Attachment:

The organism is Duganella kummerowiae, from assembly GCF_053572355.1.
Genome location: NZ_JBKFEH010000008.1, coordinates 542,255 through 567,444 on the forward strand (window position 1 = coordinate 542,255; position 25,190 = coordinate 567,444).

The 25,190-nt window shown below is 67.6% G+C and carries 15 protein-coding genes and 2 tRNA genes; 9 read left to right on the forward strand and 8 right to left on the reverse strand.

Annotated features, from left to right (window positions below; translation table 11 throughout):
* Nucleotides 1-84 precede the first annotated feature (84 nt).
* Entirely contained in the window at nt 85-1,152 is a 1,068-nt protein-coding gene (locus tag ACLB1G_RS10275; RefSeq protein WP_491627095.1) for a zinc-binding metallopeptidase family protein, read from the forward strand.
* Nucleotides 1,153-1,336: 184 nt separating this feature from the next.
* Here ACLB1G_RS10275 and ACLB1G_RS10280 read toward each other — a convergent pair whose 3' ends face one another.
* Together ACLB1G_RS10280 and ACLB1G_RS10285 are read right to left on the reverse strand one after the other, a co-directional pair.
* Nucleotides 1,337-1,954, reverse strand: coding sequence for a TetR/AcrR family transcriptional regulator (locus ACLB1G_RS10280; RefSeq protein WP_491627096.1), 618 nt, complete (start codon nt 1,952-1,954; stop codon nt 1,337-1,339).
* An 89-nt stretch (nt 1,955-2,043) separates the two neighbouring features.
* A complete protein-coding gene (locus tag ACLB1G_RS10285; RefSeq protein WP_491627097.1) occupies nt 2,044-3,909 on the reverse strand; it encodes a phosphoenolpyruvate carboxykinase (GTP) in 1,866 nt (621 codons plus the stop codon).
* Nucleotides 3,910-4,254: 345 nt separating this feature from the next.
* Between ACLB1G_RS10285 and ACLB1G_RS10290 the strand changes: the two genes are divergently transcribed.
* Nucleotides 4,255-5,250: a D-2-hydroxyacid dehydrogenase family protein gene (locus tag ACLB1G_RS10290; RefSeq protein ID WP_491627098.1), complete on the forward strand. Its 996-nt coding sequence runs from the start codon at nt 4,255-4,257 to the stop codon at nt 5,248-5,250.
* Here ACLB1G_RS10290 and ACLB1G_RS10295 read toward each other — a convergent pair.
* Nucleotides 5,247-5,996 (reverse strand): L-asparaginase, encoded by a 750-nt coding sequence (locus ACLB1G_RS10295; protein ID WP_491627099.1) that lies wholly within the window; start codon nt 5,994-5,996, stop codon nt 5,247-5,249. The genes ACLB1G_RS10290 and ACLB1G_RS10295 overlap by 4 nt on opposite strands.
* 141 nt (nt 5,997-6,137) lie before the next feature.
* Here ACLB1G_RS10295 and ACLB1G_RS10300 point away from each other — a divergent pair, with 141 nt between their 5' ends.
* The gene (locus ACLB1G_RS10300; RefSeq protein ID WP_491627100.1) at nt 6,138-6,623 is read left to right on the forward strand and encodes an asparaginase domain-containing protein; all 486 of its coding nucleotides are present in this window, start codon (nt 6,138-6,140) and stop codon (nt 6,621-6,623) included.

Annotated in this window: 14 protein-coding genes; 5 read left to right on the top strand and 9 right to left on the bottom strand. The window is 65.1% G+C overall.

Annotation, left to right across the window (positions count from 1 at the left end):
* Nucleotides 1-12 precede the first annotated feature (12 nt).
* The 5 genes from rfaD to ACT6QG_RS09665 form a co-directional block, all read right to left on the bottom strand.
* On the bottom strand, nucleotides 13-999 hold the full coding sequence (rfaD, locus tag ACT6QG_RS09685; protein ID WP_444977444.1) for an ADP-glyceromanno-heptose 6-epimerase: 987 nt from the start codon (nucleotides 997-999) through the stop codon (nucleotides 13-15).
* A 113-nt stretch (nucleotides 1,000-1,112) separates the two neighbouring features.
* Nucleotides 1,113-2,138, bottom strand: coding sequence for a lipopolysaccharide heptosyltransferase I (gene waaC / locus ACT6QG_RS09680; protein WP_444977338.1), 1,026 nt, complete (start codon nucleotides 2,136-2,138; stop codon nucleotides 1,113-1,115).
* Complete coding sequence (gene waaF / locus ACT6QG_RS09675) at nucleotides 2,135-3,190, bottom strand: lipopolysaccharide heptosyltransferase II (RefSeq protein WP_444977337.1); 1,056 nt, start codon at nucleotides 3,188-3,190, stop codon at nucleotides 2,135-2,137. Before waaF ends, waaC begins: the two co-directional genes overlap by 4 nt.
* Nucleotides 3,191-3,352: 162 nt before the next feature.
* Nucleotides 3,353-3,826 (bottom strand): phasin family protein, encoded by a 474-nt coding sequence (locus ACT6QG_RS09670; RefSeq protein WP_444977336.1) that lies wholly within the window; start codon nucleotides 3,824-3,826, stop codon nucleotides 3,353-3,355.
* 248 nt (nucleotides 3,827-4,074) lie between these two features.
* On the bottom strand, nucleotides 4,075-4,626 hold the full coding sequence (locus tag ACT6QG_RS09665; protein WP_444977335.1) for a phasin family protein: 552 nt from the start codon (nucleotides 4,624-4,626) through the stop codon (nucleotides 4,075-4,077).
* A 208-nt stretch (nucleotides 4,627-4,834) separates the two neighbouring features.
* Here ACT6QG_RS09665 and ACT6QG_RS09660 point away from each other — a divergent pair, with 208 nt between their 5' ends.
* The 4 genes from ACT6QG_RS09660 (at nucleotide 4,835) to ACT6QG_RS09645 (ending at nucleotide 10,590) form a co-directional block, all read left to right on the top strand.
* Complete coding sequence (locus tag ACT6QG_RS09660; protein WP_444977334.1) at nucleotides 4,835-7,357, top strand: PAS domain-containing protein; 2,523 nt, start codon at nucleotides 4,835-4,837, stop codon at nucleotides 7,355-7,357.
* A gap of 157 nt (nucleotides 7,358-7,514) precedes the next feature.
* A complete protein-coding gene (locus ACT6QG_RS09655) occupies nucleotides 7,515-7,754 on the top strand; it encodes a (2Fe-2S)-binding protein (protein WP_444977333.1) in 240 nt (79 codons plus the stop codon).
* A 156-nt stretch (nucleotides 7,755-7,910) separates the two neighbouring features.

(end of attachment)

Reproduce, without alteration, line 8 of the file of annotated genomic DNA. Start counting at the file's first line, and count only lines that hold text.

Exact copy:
* Here ACLB1G_RS10275 and ACLB1G_RS10280 read toward each other — a convergent pair whose 3' ends face one another.